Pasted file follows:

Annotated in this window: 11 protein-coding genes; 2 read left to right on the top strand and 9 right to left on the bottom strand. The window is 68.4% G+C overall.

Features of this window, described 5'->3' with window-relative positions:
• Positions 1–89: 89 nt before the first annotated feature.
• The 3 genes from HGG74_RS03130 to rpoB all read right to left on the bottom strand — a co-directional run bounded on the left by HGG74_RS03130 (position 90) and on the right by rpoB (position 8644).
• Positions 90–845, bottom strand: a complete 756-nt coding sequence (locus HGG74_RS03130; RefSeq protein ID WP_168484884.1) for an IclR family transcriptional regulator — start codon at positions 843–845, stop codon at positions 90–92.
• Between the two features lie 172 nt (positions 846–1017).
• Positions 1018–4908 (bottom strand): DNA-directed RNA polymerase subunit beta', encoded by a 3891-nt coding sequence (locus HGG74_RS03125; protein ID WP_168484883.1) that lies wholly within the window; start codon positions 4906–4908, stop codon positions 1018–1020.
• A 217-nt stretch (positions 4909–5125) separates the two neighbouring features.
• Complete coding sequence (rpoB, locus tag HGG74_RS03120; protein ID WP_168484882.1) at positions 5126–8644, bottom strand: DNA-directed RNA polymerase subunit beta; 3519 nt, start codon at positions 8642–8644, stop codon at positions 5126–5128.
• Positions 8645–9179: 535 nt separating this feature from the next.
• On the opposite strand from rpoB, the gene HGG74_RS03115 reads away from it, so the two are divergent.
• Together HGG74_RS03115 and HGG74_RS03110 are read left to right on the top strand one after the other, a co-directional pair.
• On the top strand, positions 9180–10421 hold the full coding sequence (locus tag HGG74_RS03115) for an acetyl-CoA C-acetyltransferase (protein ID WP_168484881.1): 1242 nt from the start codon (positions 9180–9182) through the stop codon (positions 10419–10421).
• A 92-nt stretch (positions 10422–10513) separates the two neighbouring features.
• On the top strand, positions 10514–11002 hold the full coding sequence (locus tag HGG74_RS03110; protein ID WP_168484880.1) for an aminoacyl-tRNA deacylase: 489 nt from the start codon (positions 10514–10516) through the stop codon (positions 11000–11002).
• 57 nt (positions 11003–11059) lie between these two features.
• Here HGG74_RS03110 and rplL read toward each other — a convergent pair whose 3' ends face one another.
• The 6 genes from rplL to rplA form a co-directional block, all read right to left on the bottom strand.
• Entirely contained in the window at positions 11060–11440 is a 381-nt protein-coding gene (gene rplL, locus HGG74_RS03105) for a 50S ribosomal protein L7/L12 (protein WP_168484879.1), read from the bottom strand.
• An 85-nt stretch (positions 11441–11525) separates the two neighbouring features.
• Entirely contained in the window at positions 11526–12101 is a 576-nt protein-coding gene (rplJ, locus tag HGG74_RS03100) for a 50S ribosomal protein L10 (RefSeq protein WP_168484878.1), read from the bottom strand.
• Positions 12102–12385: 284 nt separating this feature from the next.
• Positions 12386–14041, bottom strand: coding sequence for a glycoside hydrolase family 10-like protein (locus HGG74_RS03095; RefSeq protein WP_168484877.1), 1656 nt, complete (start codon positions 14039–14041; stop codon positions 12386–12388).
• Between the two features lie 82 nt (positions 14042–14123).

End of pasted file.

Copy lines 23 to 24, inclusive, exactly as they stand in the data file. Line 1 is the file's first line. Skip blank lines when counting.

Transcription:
• Positions 12386–14041, bottom strand: coding sequence for a glycoside hydrolase family 10-like protein (locus HGG74_RS03095; RefSeq protein WP_168484877.1), 1656 nt, complete (start codon positions 14039–14041; stop codon positions 12386–12388).
• Between the two features lie 82 nt (positions 14042–14123).